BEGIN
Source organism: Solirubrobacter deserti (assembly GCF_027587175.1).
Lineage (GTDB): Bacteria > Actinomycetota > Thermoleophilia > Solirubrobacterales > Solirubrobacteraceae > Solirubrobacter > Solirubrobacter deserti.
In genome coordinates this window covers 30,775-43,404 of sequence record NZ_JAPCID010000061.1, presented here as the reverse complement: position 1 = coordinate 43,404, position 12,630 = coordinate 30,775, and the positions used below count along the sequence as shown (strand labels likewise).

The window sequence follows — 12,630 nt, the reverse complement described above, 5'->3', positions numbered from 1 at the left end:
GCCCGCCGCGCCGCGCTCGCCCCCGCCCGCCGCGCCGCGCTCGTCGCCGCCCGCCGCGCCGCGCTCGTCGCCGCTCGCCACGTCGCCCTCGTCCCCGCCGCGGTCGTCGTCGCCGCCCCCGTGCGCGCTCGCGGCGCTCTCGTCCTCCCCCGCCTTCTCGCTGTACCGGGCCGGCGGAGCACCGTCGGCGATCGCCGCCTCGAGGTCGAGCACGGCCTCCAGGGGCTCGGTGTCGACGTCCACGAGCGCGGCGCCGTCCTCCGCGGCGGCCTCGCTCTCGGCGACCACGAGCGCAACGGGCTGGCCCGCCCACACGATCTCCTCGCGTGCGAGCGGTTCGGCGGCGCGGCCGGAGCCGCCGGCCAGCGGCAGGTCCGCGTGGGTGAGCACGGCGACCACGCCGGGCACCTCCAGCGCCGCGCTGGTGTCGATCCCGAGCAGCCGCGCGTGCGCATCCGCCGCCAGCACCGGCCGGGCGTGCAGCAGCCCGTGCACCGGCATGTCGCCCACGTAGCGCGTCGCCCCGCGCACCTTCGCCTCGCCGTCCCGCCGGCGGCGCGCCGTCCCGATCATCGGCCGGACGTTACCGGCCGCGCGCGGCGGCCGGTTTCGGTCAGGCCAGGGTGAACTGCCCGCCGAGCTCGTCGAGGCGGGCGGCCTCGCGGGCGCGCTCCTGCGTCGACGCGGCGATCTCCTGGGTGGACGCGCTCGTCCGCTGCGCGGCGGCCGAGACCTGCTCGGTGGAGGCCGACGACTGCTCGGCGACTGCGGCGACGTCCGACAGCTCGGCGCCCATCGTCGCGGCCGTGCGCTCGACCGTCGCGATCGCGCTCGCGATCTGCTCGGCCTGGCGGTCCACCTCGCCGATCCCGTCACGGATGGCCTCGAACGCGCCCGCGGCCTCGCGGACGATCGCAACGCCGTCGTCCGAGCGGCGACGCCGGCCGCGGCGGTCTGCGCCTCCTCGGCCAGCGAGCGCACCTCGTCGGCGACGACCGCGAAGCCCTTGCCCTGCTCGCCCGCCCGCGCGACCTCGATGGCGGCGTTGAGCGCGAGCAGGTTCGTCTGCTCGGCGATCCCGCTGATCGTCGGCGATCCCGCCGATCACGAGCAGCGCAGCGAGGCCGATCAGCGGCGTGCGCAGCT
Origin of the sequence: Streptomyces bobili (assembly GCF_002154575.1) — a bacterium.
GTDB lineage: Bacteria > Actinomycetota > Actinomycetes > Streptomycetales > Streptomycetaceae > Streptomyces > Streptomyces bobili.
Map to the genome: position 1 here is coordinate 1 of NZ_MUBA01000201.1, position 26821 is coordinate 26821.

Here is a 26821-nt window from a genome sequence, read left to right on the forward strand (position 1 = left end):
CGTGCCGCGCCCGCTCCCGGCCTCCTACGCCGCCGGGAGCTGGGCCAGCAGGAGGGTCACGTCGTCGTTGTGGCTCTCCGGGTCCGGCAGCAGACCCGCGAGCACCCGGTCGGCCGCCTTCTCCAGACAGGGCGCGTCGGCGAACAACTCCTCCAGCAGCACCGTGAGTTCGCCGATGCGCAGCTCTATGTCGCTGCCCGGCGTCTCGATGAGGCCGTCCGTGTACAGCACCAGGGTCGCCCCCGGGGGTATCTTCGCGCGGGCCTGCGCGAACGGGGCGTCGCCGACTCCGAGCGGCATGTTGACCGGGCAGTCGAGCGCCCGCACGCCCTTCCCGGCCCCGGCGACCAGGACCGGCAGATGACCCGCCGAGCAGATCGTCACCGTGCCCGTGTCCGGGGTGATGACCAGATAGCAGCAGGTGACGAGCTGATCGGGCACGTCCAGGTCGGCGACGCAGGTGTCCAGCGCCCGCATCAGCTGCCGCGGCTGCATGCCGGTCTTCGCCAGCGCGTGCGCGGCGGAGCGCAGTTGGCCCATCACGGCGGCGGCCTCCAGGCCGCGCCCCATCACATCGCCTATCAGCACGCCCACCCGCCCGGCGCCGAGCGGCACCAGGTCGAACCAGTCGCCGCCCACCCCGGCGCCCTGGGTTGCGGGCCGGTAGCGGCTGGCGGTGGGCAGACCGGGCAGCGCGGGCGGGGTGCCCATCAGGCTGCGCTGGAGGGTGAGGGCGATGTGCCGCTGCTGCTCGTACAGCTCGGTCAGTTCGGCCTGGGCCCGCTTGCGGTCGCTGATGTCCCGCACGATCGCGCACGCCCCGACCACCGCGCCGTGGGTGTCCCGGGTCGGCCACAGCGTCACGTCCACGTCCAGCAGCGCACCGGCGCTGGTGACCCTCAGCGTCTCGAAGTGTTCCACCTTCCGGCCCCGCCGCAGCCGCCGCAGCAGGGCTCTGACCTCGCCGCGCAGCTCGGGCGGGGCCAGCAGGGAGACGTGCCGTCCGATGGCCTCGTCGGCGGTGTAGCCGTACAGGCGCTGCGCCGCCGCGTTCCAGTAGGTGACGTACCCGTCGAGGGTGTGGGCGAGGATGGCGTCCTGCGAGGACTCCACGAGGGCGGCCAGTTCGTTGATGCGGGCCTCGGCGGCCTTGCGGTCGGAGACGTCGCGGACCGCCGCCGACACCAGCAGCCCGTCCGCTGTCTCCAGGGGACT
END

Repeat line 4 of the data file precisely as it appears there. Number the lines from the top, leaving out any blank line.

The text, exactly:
The window sequence follows — 12,630 nt, the reverse complement described above, 5'->3', positions numbered from 1 at the left end: